Utility to take part of Melbourne suburb off-grid with solar + storage

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Mini-grids in Australia’s major towns and cities may be a reality sooner than many thought. Victoria’s Ausnet is to begin a trial with a solar and battery storage-based mini-grid in a Melbourne suburb.

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Victoria network operator Ausnet Services is to take part of a Melbourne suburb completely off grid, powered only with rooftop solar and battery storage, in a first-of-its kind trial in Australia that points to the speed of the household energy revolution.

There is growing interest in the use of  mini-grids in Australia, using local renewable energy sources to take remote towns and new housing developments either completely off the grid, or equipped with a “small” connection.main

But the planned trial by Ausnet – to be launched by Victorian energy minister Lily d’Ambrosio on Tuesday – points to the fact that mini-grids may also be used within major towns and cities as a cost-effective alternative to the century-old model of large centralised generators and expansive and costly networks.

Ausnet is to install between 3kW and 4.5kW of rooftop solar and 10kWh of battery storage on each of 14 homes in the outer eastern suburb of Mooroolbark, chosen because the homes are typically suburban, and because Ausnet has a network constraint it thinks it can solve with distributed energy (solar and storage), and because the network configuration means that it is relatively easy to take them off the grid.

The network operator will first monitor the production and consumption patterns of the 14 homes, before then inviting them to individually quit the grid, and see how long that lasts, and then to quit the grid altogether but share their solar and storage in an islanded network.

The 12-month trial will repeat this in several different seasons.

Ausnet managing director Nine Ficca says the “exciting” and “ground-breaking” trial is designed to demonstrate that homes with residential solar systems and batteries can generate, store and share renewable electricity with each other, and operate as a ‘mini grid’ via their local power lines.

“AusNet Services is excited to partner with the community to develop systems that may give consumers the choice to share their solar-generated electricity with their communities, potentially lower their bills and support the electricity network,” Ficca says.

The interest of the network, of course, is to remain relevant in a future that is dominated by locally generated solar and battery storage. Most utilities now accept that, within a few decades, around half of all electricity demand will be satisfied by “distributed energy”, and this means a complete revision of the energy market structure.powerlines_1

Networks are confident that they have a key role in this future, because it will make sense for communities to “share energy” and they will need wires to connect to each other. The future role of centralised generators and retailers is less clear.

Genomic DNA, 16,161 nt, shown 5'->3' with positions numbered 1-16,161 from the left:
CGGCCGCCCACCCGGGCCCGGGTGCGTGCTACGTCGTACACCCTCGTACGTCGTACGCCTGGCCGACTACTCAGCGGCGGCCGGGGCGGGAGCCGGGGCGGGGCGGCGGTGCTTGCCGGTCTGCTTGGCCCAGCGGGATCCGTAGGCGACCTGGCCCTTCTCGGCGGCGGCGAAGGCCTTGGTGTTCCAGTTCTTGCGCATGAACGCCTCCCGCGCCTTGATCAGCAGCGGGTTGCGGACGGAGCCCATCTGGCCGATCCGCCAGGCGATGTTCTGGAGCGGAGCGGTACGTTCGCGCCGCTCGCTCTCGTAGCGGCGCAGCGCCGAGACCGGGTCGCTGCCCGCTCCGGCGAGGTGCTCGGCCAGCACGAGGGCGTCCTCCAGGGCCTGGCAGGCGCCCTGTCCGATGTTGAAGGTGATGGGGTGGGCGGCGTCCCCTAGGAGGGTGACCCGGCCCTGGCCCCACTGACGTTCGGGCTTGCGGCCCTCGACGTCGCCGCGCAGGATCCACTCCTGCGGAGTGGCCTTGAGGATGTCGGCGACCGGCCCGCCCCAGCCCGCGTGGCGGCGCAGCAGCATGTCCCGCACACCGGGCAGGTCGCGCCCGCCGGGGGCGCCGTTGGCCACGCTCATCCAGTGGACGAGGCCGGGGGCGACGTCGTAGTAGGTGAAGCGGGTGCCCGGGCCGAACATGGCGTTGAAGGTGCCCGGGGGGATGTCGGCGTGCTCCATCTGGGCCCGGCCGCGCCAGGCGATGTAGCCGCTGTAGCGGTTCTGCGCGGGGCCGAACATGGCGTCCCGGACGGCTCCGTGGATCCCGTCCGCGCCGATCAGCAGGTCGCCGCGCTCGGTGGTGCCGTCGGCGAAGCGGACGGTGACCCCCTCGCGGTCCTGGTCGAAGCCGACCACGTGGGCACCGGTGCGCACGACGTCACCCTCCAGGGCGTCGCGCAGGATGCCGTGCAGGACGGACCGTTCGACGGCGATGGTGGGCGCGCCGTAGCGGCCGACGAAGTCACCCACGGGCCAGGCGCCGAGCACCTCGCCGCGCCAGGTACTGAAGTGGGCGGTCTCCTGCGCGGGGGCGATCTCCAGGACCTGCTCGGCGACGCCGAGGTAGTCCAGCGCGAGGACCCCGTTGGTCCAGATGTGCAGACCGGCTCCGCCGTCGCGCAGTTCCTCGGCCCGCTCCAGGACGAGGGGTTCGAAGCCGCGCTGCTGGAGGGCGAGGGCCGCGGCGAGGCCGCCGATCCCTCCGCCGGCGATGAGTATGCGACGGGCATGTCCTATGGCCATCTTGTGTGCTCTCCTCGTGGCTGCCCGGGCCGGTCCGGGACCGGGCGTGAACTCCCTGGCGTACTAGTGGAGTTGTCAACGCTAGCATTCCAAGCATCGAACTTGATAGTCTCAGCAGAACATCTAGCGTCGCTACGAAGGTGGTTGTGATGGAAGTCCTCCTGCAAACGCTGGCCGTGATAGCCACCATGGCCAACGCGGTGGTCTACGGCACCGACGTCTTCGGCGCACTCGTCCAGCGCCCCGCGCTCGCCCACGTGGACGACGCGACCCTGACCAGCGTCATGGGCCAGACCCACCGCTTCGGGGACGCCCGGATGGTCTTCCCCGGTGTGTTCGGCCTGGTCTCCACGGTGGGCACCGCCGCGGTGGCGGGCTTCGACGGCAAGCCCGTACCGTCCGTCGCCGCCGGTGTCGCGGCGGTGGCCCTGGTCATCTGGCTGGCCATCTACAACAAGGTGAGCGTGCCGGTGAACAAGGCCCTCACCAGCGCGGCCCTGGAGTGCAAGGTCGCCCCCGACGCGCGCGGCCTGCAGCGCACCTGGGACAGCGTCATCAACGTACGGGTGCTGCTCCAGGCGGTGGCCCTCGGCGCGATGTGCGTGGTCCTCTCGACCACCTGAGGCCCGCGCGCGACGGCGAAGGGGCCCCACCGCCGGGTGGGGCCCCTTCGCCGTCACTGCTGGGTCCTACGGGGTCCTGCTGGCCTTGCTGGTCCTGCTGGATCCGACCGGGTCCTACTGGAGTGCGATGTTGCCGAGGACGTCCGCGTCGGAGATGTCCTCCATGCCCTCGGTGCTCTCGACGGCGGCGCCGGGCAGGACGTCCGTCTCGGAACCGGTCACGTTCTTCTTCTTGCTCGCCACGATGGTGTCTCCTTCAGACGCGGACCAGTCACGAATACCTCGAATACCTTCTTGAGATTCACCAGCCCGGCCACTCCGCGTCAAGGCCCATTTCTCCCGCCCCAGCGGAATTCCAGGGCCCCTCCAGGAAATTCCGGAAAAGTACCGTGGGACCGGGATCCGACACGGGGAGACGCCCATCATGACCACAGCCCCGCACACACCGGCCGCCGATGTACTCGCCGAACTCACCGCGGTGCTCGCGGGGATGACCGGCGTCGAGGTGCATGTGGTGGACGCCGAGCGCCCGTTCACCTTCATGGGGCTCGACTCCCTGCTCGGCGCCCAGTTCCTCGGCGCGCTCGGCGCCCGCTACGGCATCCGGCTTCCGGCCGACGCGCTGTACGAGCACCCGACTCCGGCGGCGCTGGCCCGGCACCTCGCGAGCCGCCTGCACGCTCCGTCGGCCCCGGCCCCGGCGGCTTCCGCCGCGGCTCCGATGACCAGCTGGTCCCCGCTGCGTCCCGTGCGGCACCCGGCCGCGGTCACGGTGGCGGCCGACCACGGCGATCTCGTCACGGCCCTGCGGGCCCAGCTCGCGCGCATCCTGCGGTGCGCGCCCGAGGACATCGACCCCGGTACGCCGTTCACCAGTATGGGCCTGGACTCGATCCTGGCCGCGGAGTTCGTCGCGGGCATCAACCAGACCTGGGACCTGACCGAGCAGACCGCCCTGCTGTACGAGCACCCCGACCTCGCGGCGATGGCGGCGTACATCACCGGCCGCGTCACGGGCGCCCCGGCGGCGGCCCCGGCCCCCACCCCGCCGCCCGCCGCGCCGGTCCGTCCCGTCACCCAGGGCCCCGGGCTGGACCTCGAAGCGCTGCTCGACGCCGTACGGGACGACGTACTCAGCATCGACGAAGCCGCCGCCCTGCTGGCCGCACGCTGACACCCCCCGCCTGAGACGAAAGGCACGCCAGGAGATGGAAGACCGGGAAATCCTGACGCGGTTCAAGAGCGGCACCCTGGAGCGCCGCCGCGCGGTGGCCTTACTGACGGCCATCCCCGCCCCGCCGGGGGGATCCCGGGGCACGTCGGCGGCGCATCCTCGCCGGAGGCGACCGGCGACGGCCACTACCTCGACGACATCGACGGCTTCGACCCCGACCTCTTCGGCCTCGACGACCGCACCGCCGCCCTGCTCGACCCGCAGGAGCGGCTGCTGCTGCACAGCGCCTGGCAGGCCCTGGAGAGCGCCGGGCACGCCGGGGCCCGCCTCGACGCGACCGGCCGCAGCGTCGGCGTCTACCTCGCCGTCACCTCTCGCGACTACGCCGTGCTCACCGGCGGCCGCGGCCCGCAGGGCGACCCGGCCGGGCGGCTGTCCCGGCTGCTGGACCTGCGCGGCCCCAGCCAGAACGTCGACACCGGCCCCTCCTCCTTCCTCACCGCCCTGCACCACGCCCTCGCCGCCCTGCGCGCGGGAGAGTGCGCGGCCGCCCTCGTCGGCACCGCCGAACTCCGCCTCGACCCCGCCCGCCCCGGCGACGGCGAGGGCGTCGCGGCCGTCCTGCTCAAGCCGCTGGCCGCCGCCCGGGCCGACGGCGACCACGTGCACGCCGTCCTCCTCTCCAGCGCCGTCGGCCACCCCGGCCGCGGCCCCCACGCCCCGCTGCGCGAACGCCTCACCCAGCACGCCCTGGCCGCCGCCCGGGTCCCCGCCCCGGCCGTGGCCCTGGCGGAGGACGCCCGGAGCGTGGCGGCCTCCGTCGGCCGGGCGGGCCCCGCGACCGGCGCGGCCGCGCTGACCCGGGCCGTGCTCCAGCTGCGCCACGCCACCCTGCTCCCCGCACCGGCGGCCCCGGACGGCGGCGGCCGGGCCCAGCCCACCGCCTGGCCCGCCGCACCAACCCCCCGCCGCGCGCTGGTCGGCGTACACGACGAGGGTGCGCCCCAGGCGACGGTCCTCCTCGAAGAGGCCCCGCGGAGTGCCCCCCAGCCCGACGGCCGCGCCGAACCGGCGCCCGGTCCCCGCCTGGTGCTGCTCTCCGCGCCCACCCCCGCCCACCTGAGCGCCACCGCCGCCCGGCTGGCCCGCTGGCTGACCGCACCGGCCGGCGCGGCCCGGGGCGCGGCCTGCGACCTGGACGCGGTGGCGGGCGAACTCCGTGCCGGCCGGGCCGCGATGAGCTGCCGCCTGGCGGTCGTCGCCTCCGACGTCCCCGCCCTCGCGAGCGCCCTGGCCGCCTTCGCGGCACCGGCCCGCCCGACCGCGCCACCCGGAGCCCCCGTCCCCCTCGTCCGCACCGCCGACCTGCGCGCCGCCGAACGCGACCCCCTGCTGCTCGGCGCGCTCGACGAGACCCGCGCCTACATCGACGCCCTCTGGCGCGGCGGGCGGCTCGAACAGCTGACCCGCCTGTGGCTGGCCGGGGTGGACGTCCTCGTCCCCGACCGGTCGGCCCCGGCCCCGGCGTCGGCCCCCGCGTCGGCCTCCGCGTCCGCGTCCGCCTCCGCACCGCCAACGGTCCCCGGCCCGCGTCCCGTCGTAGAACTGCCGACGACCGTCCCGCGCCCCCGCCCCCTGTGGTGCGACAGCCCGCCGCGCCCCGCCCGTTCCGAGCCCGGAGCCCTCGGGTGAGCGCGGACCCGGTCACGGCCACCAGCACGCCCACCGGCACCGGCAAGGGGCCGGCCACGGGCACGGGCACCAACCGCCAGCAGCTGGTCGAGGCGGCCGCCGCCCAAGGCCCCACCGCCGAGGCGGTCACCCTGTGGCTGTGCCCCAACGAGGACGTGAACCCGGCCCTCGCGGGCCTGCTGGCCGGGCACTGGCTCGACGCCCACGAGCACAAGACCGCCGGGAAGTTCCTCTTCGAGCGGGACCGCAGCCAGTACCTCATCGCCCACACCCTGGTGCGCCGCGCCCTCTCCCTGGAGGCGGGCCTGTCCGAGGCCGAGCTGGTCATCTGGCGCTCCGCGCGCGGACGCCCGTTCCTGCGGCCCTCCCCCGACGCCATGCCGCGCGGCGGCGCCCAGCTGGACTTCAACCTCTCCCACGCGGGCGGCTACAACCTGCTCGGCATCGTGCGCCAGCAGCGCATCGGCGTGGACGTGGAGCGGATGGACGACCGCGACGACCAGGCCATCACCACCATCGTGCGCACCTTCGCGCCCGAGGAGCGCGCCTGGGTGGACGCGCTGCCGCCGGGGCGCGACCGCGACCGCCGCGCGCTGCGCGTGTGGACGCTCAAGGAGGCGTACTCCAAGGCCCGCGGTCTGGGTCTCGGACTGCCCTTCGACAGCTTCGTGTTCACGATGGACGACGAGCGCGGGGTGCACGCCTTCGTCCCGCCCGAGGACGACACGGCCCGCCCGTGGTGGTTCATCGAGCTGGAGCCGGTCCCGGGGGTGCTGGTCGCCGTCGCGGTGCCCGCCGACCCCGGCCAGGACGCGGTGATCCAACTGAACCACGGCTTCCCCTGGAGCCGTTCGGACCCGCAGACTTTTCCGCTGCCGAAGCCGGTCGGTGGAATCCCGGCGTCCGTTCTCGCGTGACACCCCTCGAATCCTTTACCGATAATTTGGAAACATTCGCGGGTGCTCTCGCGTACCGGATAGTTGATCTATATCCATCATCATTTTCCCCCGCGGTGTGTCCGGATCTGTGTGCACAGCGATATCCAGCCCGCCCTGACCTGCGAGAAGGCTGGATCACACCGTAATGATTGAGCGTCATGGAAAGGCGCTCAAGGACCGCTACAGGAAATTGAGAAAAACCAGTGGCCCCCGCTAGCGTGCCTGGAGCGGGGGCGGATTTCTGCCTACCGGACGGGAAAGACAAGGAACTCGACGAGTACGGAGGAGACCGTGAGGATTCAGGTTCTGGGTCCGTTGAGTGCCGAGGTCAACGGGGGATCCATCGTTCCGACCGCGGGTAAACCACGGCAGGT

Ausnet’s trial will build upon a recently completed three-year residential battery storage trial with homes in its network, which analysed usage and consumption patterns, and the potential returns on investment and tariff structures.

That study found that residential battery storage is not yet “economic”, but quick payback times may not be far off given the expected sharp fall in battery storage prices, which are expected to go down by half in coming years.

The most interesting aspect of that study was the conclusion that residential battery storage could offer as much, or even more, benefit to the network operator than to the consumer.

That’s because of the potential savings on network upgrades, and the ability to use battery storage to reduce and manage peak demand, provide stability to the grid, to provide power during outages caused by storms and other events, and to defer upgrades.

Some utilities are finding that the most effective means of saving costs for new developments, and for remote towns, may be to not build a grid connection at all, and provide a local network solution – or a mini-grid – instead.

Many utilities are trialing solar and battery storage in various situation, and particularly in sharing the output, including in housing developments Alkimos and White Gum Valley in Western Australia, and several trials in Queensland.

The Ausnet trial in Mooroolbark will be the first, however, to take a group of existing suburban homes completely off the grid. Ausnet says it is in talks with other towns and communities about similar projects.

“We’ve developed a control system that will monitor and manage energy flows within the mini grid,” Ficca says.

“This system will enable the energy that is stored in batteries to be shared between houses, based on the needs of the individual houses, the diversity of customer loads within the mini grid and the needs of the network.”

The trial will use JASolar JAP6 60  solar panels, Australian-made 5kW battery inverters from Selectronics and 10kWh batteries from LG Chem.

Most of the houses are owner-occupied.

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10 Comments
  1. Brunel 4 years ago

    Good to see quality AUS-made inverters being used!

    Maybe we should be trying to export inverters instead of low-end petrol cars.

    • MaxG 4 years ago

      Selectronic export them already. In fact, the SP PRO GO is rebadged by KACO Germany, and sold as their own. This means something, at least to me.